What are the most controversial elements of the Affordable Care Act?
The two most controversial aspects of the Affordable Care Act are the individual mandate to purchase and the Medicaid expansion requirements for the states.
Those opposed to the individual mandate to purchase insurance argue that the Commerce Clause of the U. S. Constitution does not require that an individual be compelled to engage in a commercial activity so that he then becomes subject to regulation under the Commerce Clause. Those defending the individual mandate say that the cost shifts of caring for those without health insurance coverage to those with health insurance coverage, combined with the discriminatory practices by insurers to exclude people from coverage, are among the strongest examples of the commercial impacts of health insurance coverage—or the lack thereof—to justify the constitutionality of a mandate under the Commerce Clause. They also say that since Congress clearly has the power to regulate health insurance as commerce and to require insurers to sell policies even to the unhealthy, to make sure that system doesn’t collapse, it is “necessary and proper” for Congress to require healthy persons to have health insurance.
If upheld, what impact will it have?
Most states, the health insurance industry, most hospitals and individual medical providers, have already started working to implement the provisions of the law that impact them. Those who have been taking a wait and see attitude will be scrambling to catch up. Texas, for example, has declined to begin work on the state health insurance exchange requirements to help consumers find affordable care. By declining to set up a state run program, Texas is allowing the federal government to set up and run the program for them. Critics argue that this cedes authority that Texas could have maintained to tailor a program that best suits Texas’ needs. Others argue that sufficient information is available through Texas’ Office of Public Insurance Counsel to help individuals who lack coverage under a group plan to find affordable insurance.
The financial impact of the individual mandate and the rest of the Affordable Care Act is likely to be considerable. The most recent estimates of the Congressional Budget Office say the Act will increase the budget deficit by over $1 trillion over the next 10 years. Much of this estimate is speculative, however, and depends on difficult to predict behavior by insurers, employers and consumers in reacting to the major changes in the health insurance market. The number of nonelderly people without health insurance is expected to decline by about 30 million persons, though about 26 million nonelderly residents are expected to remain uninsured. Again, however, these estimates depend on a number of interrelated factors and are unavoidably somewhat speculative.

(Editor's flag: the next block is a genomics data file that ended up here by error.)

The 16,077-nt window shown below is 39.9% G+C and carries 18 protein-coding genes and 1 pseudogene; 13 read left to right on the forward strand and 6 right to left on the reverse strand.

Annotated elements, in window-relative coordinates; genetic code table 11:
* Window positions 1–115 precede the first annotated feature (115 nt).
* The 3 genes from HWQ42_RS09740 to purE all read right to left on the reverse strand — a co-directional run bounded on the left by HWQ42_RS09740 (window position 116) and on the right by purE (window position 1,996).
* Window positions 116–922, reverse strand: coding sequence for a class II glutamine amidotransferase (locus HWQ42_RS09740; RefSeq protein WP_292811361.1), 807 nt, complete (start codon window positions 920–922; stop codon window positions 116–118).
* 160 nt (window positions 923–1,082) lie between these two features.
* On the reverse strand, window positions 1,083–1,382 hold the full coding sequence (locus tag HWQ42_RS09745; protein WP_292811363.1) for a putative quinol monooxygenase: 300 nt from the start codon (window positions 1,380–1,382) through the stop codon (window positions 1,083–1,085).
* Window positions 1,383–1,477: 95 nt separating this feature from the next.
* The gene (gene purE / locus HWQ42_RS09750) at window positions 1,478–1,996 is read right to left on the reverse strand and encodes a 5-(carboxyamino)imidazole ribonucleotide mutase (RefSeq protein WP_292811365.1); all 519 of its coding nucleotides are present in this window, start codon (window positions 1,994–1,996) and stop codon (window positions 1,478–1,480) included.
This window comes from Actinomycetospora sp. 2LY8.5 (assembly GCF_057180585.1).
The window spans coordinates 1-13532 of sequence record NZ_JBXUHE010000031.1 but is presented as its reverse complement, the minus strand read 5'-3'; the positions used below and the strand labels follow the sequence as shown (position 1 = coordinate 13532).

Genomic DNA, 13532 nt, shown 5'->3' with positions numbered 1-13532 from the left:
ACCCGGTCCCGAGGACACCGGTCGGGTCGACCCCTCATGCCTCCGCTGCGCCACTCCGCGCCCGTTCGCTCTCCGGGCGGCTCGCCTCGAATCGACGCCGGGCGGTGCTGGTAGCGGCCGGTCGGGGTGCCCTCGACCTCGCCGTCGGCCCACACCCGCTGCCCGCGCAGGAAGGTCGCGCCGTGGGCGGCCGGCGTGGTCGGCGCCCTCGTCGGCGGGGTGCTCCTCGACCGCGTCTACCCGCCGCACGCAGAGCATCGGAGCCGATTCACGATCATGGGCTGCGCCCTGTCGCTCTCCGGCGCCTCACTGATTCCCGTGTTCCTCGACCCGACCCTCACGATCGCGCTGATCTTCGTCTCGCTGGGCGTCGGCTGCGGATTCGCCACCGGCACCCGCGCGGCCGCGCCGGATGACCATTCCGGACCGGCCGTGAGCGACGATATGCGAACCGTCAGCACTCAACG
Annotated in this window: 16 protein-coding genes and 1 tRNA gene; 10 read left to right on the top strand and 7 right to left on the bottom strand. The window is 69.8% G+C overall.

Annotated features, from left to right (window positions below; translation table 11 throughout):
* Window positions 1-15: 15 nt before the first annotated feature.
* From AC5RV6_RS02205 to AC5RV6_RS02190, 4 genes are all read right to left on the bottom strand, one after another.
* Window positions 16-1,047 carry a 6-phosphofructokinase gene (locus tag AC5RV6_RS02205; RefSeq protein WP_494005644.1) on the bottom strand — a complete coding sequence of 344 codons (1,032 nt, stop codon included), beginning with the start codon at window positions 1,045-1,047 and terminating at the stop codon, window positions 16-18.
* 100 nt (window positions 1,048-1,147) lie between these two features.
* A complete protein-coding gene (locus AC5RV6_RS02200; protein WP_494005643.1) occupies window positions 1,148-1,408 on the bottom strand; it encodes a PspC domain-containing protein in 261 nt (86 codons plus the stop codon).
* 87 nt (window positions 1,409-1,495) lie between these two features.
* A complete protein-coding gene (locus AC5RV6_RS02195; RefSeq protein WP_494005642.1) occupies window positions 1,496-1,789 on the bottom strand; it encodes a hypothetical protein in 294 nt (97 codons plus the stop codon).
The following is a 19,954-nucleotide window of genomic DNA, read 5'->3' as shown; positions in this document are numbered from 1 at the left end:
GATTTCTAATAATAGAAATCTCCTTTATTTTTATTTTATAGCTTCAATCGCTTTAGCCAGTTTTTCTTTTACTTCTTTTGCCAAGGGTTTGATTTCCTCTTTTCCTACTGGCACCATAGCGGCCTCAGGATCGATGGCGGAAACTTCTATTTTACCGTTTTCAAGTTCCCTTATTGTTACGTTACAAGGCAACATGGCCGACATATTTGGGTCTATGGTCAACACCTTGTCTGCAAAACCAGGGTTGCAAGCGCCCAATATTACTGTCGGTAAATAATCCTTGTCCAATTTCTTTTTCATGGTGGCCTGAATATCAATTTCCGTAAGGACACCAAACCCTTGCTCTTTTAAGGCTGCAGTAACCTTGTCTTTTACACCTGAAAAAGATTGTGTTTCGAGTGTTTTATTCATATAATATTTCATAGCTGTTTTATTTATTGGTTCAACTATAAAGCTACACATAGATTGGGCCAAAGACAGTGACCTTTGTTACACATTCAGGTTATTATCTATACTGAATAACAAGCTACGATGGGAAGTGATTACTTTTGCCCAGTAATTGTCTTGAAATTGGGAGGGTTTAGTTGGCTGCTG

What will happen if this law is overturned?
Many provisions related to improving coordination of care could continue in some form even without legislation. Congress could, if the extreme partisanship of today’s political climate can be overcome, revisit certain aspects of the Act. For example, some commentators suggest that individuals could face an incentive to purchase health insurance before they become ill, similar to the requirement for Medicare recipients who pay higher premiums if they delay enrollment in Part B coverage if they wait too long to enroll. There could also be even more extensive waiting periods before coverage for pre-existing conditions begins if purchase is delayed.
Losing support for the Medicaid expansion coverage will mean that Texas counties and local hospitals will continue to face the difficulties of dealing with large segments of the population that do not have any insurance coverage, shifting more costs to local taxpayers and those with existing health insurance plans. It will, however, also mean that Texas will not have to find tax money to pay for the costs of Medicaid expansion.
To schedule an interview with Patricia Gray, please contact: Carrie Criado, Executive Director of Communications and Marketing, cacriado@Central.UH.EDU, 713.743.2184; or John Kling, Communications Manager, email@example.com , 713.743.8298.